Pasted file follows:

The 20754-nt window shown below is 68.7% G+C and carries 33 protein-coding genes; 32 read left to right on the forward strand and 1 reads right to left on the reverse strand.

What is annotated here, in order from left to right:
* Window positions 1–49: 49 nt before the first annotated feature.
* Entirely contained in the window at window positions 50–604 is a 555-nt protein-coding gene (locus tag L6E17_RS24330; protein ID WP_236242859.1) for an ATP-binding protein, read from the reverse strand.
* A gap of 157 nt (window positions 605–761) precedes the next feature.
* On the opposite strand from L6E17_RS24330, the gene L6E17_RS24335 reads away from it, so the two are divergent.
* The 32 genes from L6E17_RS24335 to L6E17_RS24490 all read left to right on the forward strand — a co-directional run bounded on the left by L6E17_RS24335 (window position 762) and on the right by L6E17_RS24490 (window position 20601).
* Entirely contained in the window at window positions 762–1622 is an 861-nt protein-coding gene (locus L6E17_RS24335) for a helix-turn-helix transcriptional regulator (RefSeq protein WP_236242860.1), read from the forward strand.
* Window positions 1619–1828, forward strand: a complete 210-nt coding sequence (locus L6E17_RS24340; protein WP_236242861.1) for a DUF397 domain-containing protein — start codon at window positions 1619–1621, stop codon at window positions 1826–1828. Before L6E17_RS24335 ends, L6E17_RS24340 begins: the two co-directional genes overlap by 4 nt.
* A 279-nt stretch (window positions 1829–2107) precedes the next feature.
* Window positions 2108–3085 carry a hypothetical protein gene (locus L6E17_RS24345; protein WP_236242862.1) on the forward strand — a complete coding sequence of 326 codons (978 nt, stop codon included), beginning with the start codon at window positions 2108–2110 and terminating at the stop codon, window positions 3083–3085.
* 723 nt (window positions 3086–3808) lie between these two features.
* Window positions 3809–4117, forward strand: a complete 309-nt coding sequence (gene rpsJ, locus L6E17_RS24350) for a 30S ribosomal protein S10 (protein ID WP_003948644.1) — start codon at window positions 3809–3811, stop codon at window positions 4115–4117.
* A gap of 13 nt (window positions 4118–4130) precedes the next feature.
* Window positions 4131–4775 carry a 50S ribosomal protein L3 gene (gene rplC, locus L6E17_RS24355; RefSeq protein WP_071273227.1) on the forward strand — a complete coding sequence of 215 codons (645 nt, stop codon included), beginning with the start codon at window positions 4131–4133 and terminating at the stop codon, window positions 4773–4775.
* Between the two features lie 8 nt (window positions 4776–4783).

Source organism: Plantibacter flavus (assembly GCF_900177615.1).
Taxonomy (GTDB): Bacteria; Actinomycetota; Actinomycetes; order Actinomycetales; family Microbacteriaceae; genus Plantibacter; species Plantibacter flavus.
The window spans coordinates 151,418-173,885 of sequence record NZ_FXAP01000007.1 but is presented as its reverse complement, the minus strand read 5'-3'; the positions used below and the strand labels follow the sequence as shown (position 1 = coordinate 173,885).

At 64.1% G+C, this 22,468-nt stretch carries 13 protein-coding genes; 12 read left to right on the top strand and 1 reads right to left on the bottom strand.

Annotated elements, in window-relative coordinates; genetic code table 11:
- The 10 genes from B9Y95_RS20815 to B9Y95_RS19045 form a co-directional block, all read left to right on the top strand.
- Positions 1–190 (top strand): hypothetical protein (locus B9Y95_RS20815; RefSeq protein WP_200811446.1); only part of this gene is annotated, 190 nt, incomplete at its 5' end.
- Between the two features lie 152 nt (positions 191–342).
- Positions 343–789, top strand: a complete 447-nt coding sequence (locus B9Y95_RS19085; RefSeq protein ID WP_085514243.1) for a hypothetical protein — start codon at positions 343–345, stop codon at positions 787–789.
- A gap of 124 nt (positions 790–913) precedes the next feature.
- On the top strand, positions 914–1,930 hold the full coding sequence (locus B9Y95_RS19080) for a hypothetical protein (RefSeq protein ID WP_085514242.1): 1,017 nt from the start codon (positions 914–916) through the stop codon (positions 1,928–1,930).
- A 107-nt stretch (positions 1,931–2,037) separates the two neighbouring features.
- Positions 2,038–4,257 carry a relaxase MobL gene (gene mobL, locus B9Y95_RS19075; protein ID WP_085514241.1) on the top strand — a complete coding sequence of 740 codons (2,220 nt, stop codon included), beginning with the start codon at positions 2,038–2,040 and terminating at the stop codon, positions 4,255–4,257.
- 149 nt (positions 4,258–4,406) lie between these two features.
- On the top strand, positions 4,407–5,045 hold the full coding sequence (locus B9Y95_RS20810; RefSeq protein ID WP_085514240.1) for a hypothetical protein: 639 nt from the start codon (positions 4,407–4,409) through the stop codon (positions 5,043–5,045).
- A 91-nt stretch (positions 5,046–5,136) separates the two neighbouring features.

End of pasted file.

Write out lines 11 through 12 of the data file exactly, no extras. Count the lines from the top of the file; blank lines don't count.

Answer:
* Window positions 2108–3085 carry a hypothetical protein gene (locus L6E17_RS24345; protein WP_236242862.1) on the forward strand — a complete coding sequence of 326 codons (978 nt, stop codon included), beginning with the start codon at window positions 2108–2110 and terminating at the stop codon, window positions 3083–3085.
* 723 nt (window positions 3086–3808) lie between these two features.